Most international lawyers have said that the US missile strikes against the Shayrat airfield in Syria on Friday morning were unlawful. The UN Charter prohibits recourse to force except in self-defence or if authorised by the Security Council to maintain international peace and security. The airstrikes, undertaken unilaterally in response to a chemical weapons attack allegedly conducted by the Syrian government against Syrian civilians, do not appear to fall within the limited exceptions of collective security or self-defence. The US government has given no legal justification for its actions. Yet many US politicians, Western allies and liberal commentators have supported the airstrikes, seemingly untroubled by the implications of the Trump administration’s nonchalant disregard for international law.

The prohibitions on the use of force and on intervention in the domestic affairs of other states are seen as foundational to the modern international legal order. Governments have felt obliged to account publicly for the lawfulness of their actions, to distinguish permissible state force from aggression, genocide, war crimes or arbitrary killing. The tendency to engage in ‘lawfare’ has been especially marked on the part of lawyers for such militarily interventionist states as Russia and the US. International law is one of the few modern legal systems that retains the notion of custom or practice as a source of law. Interventionist states and their lawyers often assert that their interventions are justified by a change in the law, rather than representing a breach of it. The US administration’s appeals to the doctrine of pre-emptive self-defence are one example; the expansive interpretations of the legality of intervention by invitation used by all states intervening in Iraq and by Russia and Iran in Syria are another.

The absence of any legal justification in the statements about the airstrikes made by President Trump and his officials is significant. The Trump administration has already shown disdain for domestic judges and courts, and seems not only unconcerned by the possibility that its policies might violate international agreements, but committed to the tearing up of existing treaties. Before Friday’s airstrikes, many liberal internationalists expressed concern about the implications of this for the world order that has been under construction since the 1940s.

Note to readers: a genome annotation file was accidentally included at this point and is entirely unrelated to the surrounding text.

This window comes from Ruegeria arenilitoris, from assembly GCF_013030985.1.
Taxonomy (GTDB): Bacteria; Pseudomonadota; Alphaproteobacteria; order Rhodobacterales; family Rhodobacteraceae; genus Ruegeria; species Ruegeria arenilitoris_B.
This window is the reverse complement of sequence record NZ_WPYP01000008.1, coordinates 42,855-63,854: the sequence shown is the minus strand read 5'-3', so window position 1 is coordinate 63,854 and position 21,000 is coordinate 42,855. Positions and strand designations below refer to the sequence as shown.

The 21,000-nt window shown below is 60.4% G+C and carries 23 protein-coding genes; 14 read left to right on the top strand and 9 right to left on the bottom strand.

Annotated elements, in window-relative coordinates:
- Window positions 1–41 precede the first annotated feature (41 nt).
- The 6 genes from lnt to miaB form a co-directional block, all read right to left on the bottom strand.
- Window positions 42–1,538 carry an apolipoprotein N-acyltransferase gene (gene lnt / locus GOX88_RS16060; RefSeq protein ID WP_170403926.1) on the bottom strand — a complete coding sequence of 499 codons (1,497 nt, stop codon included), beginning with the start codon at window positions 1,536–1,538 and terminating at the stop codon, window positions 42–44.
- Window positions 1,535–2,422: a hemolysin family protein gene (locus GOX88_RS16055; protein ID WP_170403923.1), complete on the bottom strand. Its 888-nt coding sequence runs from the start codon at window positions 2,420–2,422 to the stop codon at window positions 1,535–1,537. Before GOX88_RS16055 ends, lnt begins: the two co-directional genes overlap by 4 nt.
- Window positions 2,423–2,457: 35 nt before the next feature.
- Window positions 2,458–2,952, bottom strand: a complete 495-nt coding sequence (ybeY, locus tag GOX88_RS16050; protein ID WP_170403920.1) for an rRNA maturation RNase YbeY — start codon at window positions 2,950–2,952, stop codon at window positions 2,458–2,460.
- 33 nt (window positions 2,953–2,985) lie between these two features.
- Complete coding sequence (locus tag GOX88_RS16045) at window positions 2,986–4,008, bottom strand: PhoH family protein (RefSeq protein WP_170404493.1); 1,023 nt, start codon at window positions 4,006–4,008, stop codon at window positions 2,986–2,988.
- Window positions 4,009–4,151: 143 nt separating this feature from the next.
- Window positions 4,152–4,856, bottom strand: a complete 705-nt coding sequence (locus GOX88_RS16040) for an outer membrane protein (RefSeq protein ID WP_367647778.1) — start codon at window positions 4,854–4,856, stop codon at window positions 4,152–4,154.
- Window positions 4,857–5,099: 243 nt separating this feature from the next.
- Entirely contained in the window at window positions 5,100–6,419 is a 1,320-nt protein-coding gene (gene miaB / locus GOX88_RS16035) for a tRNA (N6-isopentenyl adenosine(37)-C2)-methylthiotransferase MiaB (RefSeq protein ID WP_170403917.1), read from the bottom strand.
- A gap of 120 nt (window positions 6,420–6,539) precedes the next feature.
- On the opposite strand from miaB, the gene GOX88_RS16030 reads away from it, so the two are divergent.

Yet many Democrats, including former Obama administration officials, appear supportive of the Trump administration’s penchant for unilateral military action. Harold Koh, a former legal adviser to the State Department, said that the airstrikes were ‘not illegal’, and that an ‘important moment of lawmaking’ is ‘now upon us’, requiring ‘not just bombs, but diplomacy’. Anne-Marie Slaughter, the director of policy planning at the State Department under Hillary Clinton, said: ‘Donald Trump has done the right thing on Syria. Finally!! After years of useless handwringing in the face of hideous atrocities.’ Such responses from establishment liberal lawyers should give us pause.

The international legal order is far from ideal. But it provides at least some means by which the justifications for the use of state violence can be opened to public debate and challenge. The institutional culture of collective security requires states to provide an ongoing interpretation of the actions they take in defence of individual and collective security, while recognising that their interpretations may set precedents for the future.

The US government seems set on moving beyond even this minimally constraining legal order. It offered no doctrine or even coherent policy to explain its resort to force against Syria, other than Trump’s disquieting appeals to the battle between ‘civilised nations’ and barbarism, to ending the suffering of the ‘children of God’, and to the faith that ‘as long as America stands for justice, then peace and harmony will, in the end, prevail.’ A command-and-control model of international law and order was grafted onto a story of good and evil and a hugely mediatised mobilisation of sentimentality.

There is strong evidence that Assad’s regime has engaged in devastating attacks on civilians, but it also seems clear that reporting from Syria is selective and shaped by the Western media’s dependence on rebel groups. The Trump administration has taken on the role of determining when the facts in foreign countries warrant punitive reprisals or military action in the name of ending bloodshed. This has been welcomed by liberal internationalists in the US and allied states, who appear to see in Friday’s airstrike the potential realisation of their dreams for a more muscular humanitarianism. The challenge for international lawyers committed to a pluralist world order is to show how, under such conditions, the articulation of competing values and interests in the public language of law can be preserved.